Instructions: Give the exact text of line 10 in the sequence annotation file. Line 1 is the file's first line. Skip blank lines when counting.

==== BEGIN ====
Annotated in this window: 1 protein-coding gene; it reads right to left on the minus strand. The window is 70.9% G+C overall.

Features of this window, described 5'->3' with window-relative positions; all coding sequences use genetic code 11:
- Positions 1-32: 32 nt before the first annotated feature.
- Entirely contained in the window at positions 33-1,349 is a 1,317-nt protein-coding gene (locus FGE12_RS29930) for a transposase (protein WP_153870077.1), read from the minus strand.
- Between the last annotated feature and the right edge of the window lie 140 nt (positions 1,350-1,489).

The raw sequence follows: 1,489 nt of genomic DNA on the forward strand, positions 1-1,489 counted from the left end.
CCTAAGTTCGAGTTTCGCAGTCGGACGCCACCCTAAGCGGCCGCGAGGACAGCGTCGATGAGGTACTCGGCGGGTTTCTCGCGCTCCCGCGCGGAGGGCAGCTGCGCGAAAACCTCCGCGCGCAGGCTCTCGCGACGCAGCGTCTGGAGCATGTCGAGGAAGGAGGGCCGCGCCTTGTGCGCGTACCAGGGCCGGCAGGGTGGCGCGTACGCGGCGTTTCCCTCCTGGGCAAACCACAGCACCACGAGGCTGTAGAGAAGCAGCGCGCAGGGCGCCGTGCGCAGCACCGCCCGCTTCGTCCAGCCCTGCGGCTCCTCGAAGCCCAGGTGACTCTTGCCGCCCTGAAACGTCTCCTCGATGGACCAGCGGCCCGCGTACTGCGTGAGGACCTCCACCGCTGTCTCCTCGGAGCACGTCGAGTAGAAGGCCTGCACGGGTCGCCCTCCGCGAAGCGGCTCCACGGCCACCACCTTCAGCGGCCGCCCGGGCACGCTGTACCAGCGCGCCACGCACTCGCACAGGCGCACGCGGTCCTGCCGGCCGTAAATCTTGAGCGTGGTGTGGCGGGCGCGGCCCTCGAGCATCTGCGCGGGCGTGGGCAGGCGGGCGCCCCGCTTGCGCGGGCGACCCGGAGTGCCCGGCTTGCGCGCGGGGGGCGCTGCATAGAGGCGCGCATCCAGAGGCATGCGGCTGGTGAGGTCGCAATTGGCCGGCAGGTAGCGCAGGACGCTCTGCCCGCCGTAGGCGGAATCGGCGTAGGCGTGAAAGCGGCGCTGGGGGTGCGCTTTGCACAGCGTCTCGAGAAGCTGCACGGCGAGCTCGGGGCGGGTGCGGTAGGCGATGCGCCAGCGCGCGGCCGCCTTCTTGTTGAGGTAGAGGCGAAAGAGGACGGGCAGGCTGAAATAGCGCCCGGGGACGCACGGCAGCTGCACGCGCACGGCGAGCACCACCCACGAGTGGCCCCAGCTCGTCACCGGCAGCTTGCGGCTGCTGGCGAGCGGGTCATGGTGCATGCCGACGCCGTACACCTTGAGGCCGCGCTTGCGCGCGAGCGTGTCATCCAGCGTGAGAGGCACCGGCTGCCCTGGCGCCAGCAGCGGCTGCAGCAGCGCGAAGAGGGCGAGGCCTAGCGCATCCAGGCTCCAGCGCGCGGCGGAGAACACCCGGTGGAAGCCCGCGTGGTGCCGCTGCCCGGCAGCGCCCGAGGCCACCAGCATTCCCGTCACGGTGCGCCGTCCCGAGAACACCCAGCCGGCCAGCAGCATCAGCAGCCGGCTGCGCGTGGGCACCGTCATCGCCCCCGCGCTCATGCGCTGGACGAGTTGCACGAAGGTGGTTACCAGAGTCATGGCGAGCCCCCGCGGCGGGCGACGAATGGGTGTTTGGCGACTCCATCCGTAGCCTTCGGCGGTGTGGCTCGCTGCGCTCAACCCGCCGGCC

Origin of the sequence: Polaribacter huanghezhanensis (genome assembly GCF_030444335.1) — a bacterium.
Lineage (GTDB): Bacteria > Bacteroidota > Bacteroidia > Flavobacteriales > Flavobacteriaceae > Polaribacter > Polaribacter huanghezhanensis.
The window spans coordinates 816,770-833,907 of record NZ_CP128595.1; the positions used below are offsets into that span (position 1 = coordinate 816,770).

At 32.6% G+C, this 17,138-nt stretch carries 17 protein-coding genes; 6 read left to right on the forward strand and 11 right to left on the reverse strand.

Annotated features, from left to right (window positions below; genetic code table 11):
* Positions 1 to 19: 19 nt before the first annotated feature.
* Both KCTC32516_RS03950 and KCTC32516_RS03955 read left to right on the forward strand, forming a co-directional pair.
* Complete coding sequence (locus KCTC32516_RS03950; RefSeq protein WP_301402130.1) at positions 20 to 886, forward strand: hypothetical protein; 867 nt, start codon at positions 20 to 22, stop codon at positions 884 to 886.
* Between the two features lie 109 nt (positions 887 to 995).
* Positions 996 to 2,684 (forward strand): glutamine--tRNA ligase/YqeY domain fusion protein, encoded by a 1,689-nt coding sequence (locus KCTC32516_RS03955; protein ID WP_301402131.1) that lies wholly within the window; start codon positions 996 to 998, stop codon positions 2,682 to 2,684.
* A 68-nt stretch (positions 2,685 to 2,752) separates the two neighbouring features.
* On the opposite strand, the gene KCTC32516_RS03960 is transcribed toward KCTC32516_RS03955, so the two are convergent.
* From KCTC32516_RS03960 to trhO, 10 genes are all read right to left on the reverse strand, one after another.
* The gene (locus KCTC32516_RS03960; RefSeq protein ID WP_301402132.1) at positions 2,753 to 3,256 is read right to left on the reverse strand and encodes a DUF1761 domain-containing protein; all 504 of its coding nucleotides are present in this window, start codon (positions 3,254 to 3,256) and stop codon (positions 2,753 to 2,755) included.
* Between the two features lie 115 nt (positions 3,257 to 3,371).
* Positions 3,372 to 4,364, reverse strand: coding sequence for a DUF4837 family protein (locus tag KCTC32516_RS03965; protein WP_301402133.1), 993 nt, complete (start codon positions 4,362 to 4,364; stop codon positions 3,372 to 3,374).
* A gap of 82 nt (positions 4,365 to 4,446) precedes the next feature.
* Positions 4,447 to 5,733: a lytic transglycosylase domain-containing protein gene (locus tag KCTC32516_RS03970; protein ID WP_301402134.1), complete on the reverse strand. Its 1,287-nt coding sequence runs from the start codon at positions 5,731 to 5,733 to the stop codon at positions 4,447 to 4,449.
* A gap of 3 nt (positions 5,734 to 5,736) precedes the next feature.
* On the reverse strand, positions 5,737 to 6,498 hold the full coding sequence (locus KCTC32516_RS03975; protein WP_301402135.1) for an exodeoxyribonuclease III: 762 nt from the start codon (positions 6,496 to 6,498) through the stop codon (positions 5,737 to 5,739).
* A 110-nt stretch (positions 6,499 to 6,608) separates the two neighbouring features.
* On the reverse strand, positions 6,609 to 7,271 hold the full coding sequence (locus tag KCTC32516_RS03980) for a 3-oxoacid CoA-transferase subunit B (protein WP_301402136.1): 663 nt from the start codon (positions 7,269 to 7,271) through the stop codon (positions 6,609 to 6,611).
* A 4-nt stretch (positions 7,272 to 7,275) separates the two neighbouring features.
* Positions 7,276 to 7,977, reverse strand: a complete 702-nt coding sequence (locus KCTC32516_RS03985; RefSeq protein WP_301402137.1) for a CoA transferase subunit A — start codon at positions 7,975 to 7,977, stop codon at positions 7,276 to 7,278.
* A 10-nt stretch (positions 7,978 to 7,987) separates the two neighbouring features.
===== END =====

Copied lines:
The window spans coordinates 816,770-833,907 of record NZ_CP128595.1; the positions used below are offsets into that span (position 1 = coordinate 816,770).